I was there when they crucified my Lord
I held the scabbard when the soldier drew his sword
I threw the dice when they pierced his side
But I’ve seen love conquer the great divide

When love comes to town, I’m gonna catch that train
When love comes to town, I’m gonna catch that flame
Maybe I was wrong to ever let you down
But I did what I did before love came to town

There are so many clips of B.B. playing live that it is really hard to pick one out but all his songs came alive when he got up and played. He continued playing almost a hundred shows a year right up to him taking ill. B.B. had to sit down and play as he no longer could stand and play but his fingers were still something to watch as he would make the guitar sing. I think a must see video is watching B.B. play at Sing Sing Prison on “How Blue Can You Get“. It is funny and really showcases his talent as a musician and entertainer.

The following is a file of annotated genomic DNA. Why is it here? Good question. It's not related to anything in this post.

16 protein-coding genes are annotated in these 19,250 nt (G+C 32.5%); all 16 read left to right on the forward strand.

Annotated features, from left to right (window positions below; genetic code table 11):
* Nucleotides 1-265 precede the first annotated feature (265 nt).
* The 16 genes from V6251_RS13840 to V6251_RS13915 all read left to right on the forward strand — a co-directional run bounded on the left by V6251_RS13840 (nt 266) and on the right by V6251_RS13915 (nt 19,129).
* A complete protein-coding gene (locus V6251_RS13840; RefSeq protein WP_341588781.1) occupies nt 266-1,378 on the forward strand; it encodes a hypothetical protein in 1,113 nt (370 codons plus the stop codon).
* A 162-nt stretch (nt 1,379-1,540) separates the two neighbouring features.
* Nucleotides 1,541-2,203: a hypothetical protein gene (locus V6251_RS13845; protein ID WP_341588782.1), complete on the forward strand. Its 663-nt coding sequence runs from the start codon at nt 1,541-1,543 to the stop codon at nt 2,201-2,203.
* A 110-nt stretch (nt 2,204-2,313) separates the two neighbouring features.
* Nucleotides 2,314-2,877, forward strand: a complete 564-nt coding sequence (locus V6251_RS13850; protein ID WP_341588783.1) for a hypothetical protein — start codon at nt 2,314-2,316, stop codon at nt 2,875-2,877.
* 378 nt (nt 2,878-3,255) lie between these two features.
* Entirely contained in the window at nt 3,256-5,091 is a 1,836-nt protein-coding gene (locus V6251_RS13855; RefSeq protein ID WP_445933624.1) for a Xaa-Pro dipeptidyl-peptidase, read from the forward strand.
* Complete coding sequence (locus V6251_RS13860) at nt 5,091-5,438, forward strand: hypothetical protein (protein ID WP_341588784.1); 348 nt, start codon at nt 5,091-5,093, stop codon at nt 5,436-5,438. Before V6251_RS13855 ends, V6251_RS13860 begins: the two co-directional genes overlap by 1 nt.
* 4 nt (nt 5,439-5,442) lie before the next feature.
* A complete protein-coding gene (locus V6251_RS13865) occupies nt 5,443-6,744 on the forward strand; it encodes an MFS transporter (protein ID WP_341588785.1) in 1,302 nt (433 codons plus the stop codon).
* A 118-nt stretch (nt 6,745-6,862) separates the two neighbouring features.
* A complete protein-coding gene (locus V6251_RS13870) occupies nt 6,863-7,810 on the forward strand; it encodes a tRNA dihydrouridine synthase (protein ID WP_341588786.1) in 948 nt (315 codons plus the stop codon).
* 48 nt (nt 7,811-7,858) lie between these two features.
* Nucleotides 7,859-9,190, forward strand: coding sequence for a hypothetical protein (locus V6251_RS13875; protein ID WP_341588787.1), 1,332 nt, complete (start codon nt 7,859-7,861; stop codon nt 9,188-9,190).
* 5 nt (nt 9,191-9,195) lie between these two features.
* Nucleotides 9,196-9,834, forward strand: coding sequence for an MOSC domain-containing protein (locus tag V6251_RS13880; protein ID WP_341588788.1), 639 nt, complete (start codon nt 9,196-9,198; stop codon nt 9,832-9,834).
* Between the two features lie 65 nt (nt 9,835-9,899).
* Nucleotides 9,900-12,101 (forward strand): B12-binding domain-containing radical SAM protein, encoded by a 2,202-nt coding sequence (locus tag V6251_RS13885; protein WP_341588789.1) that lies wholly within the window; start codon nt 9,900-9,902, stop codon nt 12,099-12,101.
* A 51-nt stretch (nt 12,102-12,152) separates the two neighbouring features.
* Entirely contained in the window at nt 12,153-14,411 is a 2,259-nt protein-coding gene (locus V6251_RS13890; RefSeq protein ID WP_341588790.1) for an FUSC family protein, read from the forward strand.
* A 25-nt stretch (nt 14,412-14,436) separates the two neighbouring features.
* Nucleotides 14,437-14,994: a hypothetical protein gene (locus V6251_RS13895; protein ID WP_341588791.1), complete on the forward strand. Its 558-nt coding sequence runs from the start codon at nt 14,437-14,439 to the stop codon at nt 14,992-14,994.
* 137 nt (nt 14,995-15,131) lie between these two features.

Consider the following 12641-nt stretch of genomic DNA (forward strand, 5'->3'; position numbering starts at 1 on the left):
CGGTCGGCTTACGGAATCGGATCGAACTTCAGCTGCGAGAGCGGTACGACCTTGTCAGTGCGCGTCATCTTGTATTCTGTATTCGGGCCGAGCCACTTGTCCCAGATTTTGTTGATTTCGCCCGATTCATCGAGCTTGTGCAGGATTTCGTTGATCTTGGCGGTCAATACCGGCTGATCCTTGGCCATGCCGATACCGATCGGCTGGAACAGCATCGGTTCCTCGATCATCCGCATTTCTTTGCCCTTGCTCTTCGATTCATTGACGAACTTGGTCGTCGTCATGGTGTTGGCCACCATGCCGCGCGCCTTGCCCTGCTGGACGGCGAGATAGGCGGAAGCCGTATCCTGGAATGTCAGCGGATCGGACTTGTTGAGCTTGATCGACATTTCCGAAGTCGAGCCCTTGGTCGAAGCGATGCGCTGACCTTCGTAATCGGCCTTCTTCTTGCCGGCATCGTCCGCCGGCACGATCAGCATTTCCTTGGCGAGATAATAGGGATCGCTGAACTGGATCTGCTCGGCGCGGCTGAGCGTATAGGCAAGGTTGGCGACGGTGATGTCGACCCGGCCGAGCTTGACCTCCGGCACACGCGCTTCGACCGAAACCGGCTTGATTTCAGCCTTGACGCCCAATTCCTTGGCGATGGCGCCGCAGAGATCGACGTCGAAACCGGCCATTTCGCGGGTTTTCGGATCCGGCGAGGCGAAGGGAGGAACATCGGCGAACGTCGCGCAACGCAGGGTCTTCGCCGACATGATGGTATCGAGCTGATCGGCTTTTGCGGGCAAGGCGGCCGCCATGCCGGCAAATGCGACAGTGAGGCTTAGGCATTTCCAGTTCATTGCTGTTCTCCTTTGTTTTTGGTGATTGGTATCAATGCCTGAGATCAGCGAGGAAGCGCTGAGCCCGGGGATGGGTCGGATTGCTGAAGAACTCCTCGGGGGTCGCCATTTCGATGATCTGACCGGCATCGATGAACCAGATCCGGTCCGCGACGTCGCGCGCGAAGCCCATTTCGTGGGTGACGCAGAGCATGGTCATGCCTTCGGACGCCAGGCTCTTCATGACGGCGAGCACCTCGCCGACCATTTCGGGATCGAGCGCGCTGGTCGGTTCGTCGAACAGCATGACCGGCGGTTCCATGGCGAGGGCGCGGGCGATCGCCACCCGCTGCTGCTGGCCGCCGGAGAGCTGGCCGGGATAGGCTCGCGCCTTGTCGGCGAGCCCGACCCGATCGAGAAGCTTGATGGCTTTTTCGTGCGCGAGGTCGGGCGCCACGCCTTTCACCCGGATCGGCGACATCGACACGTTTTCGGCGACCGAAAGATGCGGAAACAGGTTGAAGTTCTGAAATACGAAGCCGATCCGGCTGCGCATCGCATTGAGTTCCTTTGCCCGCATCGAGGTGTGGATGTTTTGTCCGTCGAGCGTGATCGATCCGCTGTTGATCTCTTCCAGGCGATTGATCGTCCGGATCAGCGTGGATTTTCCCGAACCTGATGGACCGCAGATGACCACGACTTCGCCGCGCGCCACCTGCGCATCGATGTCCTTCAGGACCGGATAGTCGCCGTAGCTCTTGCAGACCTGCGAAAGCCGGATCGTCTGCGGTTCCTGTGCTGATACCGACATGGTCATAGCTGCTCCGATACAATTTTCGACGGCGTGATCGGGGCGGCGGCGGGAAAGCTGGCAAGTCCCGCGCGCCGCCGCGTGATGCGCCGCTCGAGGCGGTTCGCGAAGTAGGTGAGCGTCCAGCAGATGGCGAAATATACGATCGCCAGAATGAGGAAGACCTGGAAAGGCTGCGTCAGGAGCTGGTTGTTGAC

I gave you a brand new Ford 
But you said: I want a Cadillac 
I bought you a ten dollar dinner 
and you said: thanks for the snack 
I let you live in my pent house 
you said it just a shack 
I gave seven children 
and now you wanna give them back 
I said I’ve been down hearted baby 
ever since the day we met 
our love is nothing but the blues 
baby, how blue can you get?

One of his best recorded albums is B.B. King Live in Cook County Jail. Recorded in 1970 and released in 1971 the album is a classic. You can get it on iTunes.

B.B. always seemed to other music stars playing with him live. I think one of the best examples of this is this clip of “Why I Sing The Blues“. He has Phil Collins playing the drums and Stevie Ray Vaughn and Eric Clapton plus Albert King on guitars.

You might want to find the documentary of B.B.’s life on DVD: The Life of Riley. The film is narrated by Morgan Freeman with a plethora of artists describing what B.B.’s music meant to them. A must see to understand the man. Yes The Thrill is Gone. Rest in Peace B.B. King. You will be greatly missed!

About timfruth

Longtime public educator who retired. Love the outdoors and rapidly adjusting to a new me.